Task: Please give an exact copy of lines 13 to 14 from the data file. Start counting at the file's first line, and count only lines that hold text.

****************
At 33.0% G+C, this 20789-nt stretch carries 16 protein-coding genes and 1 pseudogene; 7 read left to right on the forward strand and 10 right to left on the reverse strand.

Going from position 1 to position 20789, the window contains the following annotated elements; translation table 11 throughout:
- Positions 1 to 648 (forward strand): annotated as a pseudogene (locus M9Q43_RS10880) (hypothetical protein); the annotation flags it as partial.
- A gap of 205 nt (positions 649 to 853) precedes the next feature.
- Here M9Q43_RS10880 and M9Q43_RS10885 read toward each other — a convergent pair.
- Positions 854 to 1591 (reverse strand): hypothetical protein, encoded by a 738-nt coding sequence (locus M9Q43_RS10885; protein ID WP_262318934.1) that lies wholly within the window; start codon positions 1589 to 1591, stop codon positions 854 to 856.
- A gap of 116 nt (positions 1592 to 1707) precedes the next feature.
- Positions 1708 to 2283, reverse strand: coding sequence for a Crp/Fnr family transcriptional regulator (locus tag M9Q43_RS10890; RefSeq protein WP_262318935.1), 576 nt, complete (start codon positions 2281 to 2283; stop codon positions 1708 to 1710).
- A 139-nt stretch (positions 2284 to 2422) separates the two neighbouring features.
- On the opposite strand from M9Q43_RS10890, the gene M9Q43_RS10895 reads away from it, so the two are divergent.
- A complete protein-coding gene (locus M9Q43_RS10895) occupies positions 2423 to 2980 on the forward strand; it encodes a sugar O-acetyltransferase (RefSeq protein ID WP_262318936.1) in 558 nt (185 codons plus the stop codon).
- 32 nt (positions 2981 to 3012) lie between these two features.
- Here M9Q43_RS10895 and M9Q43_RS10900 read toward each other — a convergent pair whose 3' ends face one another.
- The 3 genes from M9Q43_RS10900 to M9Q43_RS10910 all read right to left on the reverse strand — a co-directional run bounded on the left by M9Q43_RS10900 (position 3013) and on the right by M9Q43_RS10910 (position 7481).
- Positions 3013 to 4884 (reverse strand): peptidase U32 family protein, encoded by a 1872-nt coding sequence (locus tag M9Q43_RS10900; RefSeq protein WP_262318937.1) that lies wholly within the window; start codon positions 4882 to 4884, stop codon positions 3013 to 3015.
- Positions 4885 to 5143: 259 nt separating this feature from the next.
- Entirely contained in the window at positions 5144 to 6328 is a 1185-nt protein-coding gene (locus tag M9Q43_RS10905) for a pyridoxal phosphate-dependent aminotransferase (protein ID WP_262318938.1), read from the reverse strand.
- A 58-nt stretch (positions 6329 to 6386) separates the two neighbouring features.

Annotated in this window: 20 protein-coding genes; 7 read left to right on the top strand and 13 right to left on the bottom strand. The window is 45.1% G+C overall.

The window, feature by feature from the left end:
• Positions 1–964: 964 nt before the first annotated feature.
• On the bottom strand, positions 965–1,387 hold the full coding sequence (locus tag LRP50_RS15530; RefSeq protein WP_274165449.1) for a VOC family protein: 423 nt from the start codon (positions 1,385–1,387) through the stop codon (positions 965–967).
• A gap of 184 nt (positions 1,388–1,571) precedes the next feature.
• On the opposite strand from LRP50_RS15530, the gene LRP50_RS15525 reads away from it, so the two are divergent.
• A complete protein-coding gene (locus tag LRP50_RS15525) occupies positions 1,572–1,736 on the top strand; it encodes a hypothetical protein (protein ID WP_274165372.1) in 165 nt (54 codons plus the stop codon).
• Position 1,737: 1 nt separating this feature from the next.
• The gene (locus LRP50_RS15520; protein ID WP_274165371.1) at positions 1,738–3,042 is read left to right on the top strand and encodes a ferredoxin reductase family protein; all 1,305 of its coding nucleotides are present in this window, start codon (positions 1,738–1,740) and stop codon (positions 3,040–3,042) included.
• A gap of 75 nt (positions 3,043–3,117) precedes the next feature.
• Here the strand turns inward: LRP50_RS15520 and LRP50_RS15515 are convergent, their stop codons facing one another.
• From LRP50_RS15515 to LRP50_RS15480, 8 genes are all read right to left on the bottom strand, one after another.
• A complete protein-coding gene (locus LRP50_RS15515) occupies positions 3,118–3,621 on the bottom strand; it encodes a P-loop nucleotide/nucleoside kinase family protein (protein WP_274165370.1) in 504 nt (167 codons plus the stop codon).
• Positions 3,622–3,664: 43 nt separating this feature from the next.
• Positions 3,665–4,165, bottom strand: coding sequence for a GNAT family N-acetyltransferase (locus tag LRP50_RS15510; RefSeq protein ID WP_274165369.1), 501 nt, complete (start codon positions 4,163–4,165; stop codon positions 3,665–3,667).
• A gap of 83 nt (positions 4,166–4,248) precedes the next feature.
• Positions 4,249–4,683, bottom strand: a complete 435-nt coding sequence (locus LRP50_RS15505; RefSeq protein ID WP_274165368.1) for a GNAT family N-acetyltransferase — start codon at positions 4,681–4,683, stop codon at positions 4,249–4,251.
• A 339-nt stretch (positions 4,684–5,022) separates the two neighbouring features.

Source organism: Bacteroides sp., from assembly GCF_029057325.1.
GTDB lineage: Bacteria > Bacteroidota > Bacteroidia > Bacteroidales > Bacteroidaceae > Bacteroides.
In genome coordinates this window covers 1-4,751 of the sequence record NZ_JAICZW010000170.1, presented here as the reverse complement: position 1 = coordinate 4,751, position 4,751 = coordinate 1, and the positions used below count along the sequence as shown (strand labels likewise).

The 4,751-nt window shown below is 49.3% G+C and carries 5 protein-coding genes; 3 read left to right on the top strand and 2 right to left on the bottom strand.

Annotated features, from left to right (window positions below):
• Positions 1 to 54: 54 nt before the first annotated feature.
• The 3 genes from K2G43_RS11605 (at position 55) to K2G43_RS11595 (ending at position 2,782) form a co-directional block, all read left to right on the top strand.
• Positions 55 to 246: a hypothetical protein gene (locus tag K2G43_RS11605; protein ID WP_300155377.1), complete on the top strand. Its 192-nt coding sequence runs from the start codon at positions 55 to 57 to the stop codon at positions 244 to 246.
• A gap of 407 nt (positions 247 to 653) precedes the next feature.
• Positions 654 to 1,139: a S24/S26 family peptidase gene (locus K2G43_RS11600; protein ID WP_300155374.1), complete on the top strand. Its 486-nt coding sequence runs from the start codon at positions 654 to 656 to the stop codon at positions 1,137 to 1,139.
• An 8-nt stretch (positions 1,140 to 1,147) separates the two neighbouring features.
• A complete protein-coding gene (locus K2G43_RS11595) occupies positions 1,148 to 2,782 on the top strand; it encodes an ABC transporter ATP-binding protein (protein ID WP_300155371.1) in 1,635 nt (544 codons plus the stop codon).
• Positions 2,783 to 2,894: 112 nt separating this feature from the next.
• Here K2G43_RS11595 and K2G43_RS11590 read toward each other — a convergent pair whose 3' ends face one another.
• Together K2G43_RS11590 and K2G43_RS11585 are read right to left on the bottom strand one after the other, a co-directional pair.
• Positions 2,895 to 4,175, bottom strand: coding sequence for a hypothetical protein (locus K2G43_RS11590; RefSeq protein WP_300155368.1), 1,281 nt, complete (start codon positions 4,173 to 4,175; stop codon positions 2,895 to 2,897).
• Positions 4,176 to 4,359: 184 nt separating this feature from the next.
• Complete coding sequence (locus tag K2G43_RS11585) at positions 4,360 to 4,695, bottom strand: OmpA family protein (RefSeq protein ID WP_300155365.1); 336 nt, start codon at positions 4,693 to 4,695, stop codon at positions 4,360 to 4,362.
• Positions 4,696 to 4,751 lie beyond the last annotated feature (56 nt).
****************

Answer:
- Here M9Q43_RS10895 and M9Q43_RS10900 read toward each other — a convergent pair whose 3' ends face one another.
- The 3 genes from M9Q43_RS10900 to M9Q43_RS10910 all read right to left on the reverse strand — a co-directional run bounded on the left by M9Q43_RS10900 (position 3013) and on the right by M9Q43_RS10910 (position 7481).